Growing up in Ghana I had been made to understand that having sex with multiple people somehow tarnished you as a person, and as a result I married the first man I had been intimate with. In my late twenties I broke away from that limiting belief and decided deliberately to embark on a journey to discover my sexuality. That led me to a celebration of what I now recognize to be true—that sex is political, and women have an inherent right to pleasure, and ownership over our own bodies.

In writing my blog, I soon became aware that work around sexual rights was only political when it was about the collective, and so I started to encourage other African women to also share their stories around sex and sexualities. Eventually, this online dialogue with women from the continent and from the diaspora gave me the idea for a book of my own—The Sex Lives of African Women, in which I highlight some of the conversations that were most meaningful for my own journey. So it was exciting for me to discover later that hooks thought our sexual experiences and practices could be the foundation for imagining new liberatory possibilities. It felt like an affirmation and an endorsement of the work I do and the book I wrote.

hooks writes, “All that I had learned about love between men and women growing up only made it clear to me that this kind of loving was not for me. I saw so much jealousy—the kind that hurt—the shoot and cut kind—the if I can’t have you nobody can kind.” (italics in original) This kind of possessive, all-consuming love that has been romanticized in heteronormative relationships is one that I have learned to avoid. Like hooks, I do not want “…to be owned, possessed, fought over.”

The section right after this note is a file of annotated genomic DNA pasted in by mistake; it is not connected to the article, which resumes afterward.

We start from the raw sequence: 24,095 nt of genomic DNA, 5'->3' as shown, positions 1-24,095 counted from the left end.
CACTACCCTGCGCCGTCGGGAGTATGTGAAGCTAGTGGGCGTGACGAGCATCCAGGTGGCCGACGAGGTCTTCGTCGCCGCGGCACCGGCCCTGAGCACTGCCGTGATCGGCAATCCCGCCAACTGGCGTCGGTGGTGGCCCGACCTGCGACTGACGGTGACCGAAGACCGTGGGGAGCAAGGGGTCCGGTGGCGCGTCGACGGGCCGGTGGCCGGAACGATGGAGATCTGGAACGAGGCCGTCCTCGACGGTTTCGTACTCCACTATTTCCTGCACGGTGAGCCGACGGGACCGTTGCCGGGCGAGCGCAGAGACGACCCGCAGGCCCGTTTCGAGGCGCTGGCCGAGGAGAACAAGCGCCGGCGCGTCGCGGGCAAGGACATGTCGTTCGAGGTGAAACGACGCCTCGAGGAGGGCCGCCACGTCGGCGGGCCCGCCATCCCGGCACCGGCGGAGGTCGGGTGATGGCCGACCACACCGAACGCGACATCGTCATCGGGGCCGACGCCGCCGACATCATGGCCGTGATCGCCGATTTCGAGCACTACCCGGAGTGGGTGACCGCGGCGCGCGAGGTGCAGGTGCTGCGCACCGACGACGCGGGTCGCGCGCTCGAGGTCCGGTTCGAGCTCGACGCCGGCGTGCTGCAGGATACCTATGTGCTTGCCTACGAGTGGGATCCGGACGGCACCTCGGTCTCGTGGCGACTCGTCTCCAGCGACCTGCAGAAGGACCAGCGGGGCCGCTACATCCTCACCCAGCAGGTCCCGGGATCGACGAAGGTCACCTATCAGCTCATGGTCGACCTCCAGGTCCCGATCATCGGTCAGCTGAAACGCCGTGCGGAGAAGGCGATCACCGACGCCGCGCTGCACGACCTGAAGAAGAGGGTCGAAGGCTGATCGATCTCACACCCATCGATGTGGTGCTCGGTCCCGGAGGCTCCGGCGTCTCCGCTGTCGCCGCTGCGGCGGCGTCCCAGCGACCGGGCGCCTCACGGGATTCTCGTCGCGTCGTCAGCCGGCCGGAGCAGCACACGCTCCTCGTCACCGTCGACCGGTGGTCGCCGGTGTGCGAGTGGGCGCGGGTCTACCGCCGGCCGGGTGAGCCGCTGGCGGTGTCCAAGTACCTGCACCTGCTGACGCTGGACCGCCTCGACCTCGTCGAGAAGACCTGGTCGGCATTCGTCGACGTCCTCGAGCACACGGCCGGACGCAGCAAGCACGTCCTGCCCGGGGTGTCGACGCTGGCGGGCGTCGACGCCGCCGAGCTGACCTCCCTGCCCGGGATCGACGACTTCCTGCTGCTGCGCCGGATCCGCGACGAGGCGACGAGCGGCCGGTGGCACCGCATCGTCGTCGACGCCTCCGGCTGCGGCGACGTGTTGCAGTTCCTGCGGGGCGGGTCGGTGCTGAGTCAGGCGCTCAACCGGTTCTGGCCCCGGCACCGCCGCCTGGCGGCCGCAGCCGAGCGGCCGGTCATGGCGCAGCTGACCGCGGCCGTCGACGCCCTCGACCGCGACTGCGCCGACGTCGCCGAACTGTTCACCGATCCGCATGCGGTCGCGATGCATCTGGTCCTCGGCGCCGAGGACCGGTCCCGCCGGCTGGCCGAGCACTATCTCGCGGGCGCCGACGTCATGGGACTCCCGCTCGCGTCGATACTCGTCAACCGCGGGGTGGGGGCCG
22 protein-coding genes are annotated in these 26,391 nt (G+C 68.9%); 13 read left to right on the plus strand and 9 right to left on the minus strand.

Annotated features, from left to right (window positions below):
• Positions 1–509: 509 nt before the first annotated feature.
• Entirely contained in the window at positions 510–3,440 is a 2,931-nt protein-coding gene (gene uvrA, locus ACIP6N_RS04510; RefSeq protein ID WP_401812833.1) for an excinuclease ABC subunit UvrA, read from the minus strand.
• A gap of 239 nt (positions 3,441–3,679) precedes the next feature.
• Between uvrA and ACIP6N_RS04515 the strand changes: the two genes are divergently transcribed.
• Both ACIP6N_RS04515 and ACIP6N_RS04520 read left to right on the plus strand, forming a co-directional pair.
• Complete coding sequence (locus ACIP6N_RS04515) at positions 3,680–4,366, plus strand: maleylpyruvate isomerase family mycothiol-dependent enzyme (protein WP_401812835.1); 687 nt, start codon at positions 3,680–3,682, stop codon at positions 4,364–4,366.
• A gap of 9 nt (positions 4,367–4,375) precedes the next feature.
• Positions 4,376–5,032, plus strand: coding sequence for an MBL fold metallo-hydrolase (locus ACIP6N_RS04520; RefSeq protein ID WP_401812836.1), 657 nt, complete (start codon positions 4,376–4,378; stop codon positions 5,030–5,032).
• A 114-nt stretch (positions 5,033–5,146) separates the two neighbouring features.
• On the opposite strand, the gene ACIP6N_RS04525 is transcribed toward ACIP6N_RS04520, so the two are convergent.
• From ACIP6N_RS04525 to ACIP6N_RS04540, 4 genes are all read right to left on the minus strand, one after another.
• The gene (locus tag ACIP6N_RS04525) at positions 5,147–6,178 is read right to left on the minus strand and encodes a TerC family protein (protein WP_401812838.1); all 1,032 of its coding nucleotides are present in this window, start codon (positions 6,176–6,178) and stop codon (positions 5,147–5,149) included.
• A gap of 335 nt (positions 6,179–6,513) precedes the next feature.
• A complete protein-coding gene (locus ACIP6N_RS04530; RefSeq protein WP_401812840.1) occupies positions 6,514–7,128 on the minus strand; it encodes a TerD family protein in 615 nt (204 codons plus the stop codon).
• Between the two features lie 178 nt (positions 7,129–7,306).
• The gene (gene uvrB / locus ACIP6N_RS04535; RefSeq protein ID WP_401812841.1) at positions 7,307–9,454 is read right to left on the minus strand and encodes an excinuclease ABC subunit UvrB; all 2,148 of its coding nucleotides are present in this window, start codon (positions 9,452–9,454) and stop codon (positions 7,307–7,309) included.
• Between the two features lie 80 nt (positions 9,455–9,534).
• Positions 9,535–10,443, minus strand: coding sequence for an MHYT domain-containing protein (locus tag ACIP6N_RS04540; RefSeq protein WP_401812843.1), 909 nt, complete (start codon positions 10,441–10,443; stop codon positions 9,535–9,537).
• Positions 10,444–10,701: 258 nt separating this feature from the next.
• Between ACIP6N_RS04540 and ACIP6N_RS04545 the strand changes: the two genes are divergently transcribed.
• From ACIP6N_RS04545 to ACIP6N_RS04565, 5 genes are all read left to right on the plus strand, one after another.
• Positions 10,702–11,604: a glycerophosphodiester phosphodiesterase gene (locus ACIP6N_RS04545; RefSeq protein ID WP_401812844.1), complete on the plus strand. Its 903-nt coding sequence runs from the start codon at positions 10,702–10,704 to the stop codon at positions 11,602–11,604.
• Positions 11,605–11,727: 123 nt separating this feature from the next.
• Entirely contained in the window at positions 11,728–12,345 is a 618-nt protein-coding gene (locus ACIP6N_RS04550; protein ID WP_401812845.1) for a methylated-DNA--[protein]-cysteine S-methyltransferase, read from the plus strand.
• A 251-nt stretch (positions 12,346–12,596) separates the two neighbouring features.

The women whom I personally found most inspiring, and who are cited in the Freedom section of my book, were women like Fatou, a Senegalese woman in her 60s who had navigated polyamory and living life on her own terms while living in a conservative Muslim majority society.

Like many people around the world, I was deeply shaken when we lost bell hooks at the end of 2021. I had to remind myself that people like her never die, they live on—wherever they may be in the cosmos—and through their incredible body of work continue to inspire women like me to show up as ourselves—as feminists, mothers, lovers, daughters, and yes, as women who create using their very lives as blueprints to imagine feminist futures.

For me, this has meant living and sharing my truths openly. It has meant allowing myself to be vulnerable by sharing deeply personal experiences of child sexual abuse for instance, something that hooks herself did not shy away from. It’s also meant boldly claiming my voice to speak up and out in community with other African and Black feminists. It’s meant a recognition of the politics of pleasure, and a commitment to creating and co-creating a world where the least amongst us thrives so that we may all bloom.